Masungi Georeserve also contains several caves, some of which serve as shelter for animals like parrots and monkeys, while other caves feature stalactite and stalagmite formations like the Yungib ni Ruben. Lit by candles and smelling of ilang-ilang, the cave invites meditation. It has a man-made wishing fountain and the path to Tatay’s summit is through here.
@miss.evergreen2021? Here’s part three: more climbing and rope courses! #savemasungi #patak #ditse #duyan #foryou #fyp #fypシ♬ Happy, summer, ukulele(852618) – Eternal Waves
Tatay is the tallest peak with rock formations that are seemingly piled on top of the other. Much to my surprise, the hike going up was gentle on the knees because there are concrete steps and railings to help you go up and down. Tatay’s roof deck offers an immaculate 360-view of the Sierra Madre mountain ranges; it is paradise found!
@miss.evergreen2021? Exhilirating! On top of Tatay, the highest peak in the georeserve. #savemasungi #tatay #OdettePh #foryou #fyp #fypシ♬ original sound – Miss Evergreen
@miss.evergreen2021? Nanay, the second highest peak. You can see Tatay from here. #savemasungi #nanay #tatay #OdettePh #foryou #fyp #fypシ♬ Strong Storm – Wind Sounds
Connected to Tatay through a hanging bridge is Nanay, the second highest peak with an equally unsullied view of the mountains and has five limestone rock formations connected by bridges. There are stone benches and hammocks where visitors can rest, meditate and breathe in more of nature. This is also a romantic spot for proposing marriage.
The final leg of the trek is a descent through Bayawak which is a steep rope shaped like a monitor lizard and resting at the side of a tall rock edifice. You need to crawl like one and hold on to the rope tightly as you climb up or down its slender body.
@miss.evergreen2021? Bayawak, the final obstacle is the end of the trail. #savemasungi #bayawak #OdettePh #foryou #fyp #fypシ♬ Adventure – NinjaMusicStudio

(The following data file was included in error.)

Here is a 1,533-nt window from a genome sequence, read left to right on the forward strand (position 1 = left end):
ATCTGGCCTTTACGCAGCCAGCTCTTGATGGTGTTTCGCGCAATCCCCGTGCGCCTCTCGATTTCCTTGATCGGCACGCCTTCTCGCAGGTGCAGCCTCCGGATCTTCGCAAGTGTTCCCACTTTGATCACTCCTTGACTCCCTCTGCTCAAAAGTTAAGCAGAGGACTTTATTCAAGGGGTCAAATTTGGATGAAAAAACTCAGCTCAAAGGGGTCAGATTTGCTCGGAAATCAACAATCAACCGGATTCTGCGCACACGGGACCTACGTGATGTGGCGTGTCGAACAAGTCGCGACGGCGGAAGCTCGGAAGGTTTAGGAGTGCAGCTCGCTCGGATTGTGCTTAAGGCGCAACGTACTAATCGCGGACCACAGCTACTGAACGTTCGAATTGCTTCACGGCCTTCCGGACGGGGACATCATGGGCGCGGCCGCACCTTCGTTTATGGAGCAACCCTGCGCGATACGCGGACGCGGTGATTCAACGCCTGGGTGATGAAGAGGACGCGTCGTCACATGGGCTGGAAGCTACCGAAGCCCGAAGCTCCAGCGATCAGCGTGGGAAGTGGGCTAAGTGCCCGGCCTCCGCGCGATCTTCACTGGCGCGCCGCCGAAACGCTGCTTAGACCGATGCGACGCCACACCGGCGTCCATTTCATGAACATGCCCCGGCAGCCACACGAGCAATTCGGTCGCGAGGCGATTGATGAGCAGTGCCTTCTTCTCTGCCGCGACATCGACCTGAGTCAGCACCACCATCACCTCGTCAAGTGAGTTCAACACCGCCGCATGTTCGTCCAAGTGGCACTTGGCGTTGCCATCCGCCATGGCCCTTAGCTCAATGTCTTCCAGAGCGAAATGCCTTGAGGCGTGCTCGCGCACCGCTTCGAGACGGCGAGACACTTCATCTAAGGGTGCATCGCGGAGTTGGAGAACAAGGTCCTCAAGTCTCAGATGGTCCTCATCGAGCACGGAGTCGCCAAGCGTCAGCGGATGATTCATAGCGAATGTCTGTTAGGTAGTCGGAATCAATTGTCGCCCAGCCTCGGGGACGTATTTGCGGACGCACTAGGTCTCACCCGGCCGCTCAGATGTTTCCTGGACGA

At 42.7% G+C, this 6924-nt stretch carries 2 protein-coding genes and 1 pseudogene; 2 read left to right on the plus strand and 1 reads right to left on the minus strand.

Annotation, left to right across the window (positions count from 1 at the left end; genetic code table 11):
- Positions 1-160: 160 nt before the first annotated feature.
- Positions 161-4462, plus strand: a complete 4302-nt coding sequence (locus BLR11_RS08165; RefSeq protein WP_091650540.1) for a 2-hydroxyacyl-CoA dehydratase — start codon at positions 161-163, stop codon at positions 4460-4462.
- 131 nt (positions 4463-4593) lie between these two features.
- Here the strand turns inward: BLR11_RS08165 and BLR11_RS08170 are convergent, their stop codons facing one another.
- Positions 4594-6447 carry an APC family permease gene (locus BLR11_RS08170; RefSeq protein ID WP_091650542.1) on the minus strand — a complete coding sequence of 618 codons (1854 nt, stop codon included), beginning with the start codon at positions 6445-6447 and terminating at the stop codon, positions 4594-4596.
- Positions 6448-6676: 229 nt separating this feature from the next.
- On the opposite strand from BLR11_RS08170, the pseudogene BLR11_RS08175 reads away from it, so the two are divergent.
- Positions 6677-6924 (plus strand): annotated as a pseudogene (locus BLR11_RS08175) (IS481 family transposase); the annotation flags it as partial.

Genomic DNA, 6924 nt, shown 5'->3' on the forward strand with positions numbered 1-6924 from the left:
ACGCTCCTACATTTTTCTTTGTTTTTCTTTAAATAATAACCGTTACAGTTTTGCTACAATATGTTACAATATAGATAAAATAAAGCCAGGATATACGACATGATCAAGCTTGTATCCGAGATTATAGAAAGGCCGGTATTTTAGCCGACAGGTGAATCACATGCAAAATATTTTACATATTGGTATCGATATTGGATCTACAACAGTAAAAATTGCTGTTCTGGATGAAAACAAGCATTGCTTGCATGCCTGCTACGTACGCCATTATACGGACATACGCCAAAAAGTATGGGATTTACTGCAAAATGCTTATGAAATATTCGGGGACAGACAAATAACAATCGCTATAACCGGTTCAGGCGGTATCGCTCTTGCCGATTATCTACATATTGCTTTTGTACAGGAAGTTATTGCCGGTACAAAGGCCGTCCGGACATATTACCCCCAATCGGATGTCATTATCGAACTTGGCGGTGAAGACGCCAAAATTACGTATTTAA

A hot towel and complimentary snack of our choice composed of chicken sandwich, nilagang saba with honey, slices of cucumber with vinegar dip, and fresh calamansi juice awaited us at Barangay Dahon, a rest stop at Liwasan.
From Barangay Dahon, we exited through Sawa, a hanging bridge shaped like a snake to go back to the visitors’ shed.
Smitten, Energized and Refreshed
I have been hiking since my mountaineering days but what impressed me the most about Masungi Georeserve is how it has been able to heal the forest, thanks to the stewards who are taking care of it. The whole experience itself with Odette as an uninvited guest is a one-of-a-kind experience which you will not get in any ordinary outdoor adventure. The trail is so clean, the hike is safe, a walk can be enjoyed in silence, there is no crowding on the trail, the trek appeals to people of different levels of fitness and most of all, you come out of the hike knowing something about conservation and feeling refreshed and energized.
For a country that is declared as one of the biodiversity hotspots in the world and in an area where 70% of the forest cover is lost, we need this kind of sustainable geotourism to create a balance between man and nature.
I will definitely come back to experience the trail again when the weather is better and will make sure to bring my rain jacket just in case it rains. Until next time, Masungi!
Imee C. Alcantara is the Head of Operations/Chief Operating Officer of Inquirer Interactive, Inc.
Subscribe to INQUIRER PLUS to get access to The Philippine Daily Inquirer & other 70+ titles, share up to 5 gadgets, listen to the news, download as early as 4am & share articles on social media. Call 896 6000.